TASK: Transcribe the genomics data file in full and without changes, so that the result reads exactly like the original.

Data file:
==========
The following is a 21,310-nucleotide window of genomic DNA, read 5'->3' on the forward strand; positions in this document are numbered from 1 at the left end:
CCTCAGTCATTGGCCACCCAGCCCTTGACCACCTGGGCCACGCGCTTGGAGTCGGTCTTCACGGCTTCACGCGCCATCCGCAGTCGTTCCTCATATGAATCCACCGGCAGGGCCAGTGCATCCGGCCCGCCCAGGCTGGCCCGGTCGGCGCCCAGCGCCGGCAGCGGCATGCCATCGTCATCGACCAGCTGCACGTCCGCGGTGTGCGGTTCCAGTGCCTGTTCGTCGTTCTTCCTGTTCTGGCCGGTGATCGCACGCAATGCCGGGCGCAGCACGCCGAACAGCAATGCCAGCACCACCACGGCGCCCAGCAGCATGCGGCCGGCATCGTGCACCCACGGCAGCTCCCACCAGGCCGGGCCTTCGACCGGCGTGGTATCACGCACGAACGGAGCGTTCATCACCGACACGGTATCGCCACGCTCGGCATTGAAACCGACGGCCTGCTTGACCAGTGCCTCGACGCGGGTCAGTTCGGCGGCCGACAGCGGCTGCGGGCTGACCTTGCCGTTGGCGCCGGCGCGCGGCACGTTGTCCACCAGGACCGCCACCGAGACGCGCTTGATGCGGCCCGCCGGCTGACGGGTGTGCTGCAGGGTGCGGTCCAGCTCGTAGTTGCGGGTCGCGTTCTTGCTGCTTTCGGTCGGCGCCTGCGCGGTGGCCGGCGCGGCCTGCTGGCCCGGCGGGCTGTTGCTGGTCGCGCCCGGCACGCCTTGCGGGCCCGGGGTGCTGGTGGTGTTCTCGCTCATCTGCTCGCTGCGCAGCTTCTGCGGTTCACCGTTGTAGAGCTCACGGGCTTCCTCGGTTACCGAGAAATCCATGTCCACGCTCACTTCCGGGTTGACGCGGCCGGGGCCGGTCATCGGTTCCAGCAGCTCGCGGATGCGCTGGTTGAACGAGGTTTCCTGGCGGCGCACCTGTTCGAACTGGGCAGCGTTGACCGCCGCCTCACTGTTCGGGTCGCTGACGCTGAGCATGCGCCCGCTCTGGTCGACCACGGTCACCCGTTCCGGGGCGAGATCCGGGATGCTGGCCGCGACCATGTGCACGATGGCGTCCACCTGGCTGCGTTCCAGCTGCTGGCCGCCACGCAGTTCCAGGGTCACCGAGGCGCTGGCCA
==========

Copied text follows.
The following is a 21,310-nucleotide window of genomic DNA, read 5'->3' on the forward strand; positions in this document are numbered from 1 at the left end:
CCTCAGTCATTGGCCACCCAGCCCTTGACCACCTGGGCCACGCGCTTGGAGTCGGTCTTCACGGCTTCACGCGCCATCCGCAGTCGTTCCTCATATGAATCCACCGGCAGGGCCAGTGCATCCGGCCCGCCCAGGCTGGCCCGGTCGGCGCCCAGCGCCGGCAGCGGCATGCCATCGTCATCGACCAGCTGCACGTCCGCGGTGTGCGGTTCCAGTGCCTGTTCGTCGTTCTTCCTGTTCTGGCCGGTGATCGCACGCAATGCCGGGCGCAGCACGCCGAACAGCAATGCCAGCACCACCACGGCGCCCAGCAGCATGCGGCCGGCATCGTGCACCCACGGCAGCTCCCACCAGGCCGGGCCTTCGACCGGCGTGGTATCACGCACGAACGGAGCGTTCATCACCGACACGGTATCGCCACGCTCGGCATTGAAACCGACGGCCTGCTTGACCAGTGCCTCGACGCGGGTCAGTTCGGCGGCCGACAGCGGCTGCGGGCTGACCTTGCCGTTGGCGCCGGCGCGCGGCACGTTGTCCACCAGGACCGCCACCGAGACGCGCTTGATGCGGCCCGCCGGCTGACGGGTGTGCTGCAGGGTGCGGTCCAGCTCGTAGTTGCGGGTCGCGTTCTTGCTGCTTTCGGTCGGCGCCTGCGCGGTGGCCGGCGCGGCCTGCTGGCCCGGCGGGCTGTTGCTGGTCGCGCCCGGCACGCCTTGCGGGCCCGGGGTGCTGGTGGTGTTCTCGCTCATCTGCTCGCTGCGCAGCTTCTGCGGTTCACCGTTGTAGAGCTCACGGGCTTCCTCGGTTACCGAGAAATCCATGTCCACGCTCACTTCCGGGTTGACGCGGCCGGGGCCGGTCATCGGTTCCAGCAGCTCGCGGATGCGCTGGTTGAACGAGGTTTCCTGGCGGCGCACCTGTTCGAACTGGGCAGCGTTGACCGCCGCCTCACTGTTCGGGTCGCTGACGCTGAGCATGCGCCCGCTCTGGTCGACCACGGTCACCCGTTCCGGGGCGAGATCCGGGATGCTGGCCGCGACCATGTGCACGATGGCGTCCACCTGGCTGCGTTCCAGCTGCTGGCCGCCACGCAGTTCCAGGGTCACCGAGGCGCTGGCCA